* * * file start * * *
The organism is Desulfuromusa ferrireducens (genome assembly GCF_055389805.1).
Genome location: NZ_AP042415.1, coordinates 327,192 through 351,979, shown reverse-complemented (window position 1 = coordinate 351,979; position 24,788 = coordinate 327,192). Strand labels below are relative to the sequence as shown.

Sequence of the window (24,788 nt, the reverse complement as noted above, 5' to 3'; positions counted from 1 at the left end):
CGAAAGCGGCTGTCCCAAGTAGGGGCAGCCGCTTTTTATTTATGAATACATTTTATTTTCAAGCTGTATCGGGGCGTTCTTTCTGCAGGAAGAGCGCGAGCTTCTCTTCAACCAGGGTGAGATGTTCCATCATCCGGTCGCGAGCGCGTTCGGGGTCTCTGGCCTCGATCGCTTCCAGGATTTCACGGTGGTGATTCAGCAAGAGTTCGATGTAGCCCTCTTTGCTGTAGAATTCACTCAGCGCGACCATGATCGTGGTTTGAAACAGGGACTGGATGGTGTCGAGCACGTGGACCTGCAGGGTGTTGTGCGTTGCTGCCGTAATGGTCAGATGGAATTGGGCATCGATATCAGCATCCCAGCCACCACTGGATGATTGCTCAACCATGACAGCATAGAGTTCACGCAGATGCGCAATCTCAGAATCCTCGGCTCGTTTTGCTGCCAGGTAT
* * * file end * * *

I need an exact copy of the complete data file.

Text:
The organism is Desulfuromusa ferrireducens (genome assembly GCF_055389805.1).
Genome location: NZ_AP042415.1, coordinates 327,192 through 351,979, shown reverse-complemented (window position 1 = coordinate 351,979; position 24,788 = coordinate 327,192). Strand labels below are relative to the sequence as shown.

Sequence of the window (24,788 nt, the reverse complement as noted above, 5' to 3'; positions counted from 1 at the left end):
CGAAAGCGGCTGTCCCAAGTAGGGGCAGCCGCTTTTTATTTATGAATACATTTTATTTTCAAGCTGTATCGGGGCGTTCTTTCTGCAGGAAGAGCGCGAGCTTCTCTTCAACCAGGGTGAGATGTTCCATCATCCGGTCGCGAGCGCGTTCGGGGTCTCTGGCCTCGATCGCTTCCAGGATTTCACGGTGGTGATTCAGCAAGAGTTCGATGTAGCCCTCTTTGCTGTAGAATTCACTCAGCGCGACCATGATCGTGGTTTGAAACAGGGACTGGATGGTGTCGAGCACGTGGACCTGCAGGGTGTTGTGCGTTGCTGCCGTAATGGTCAGATGGAATTGGGCATCGATATCAGCATCCCAGCCACCACTGGATGATTGCTCAACCATGACAGCATAGAGTTCACGCAGATGCGCAATCTCAGAATCCTCGGCTCGTTTTGCTGCCAGGTAT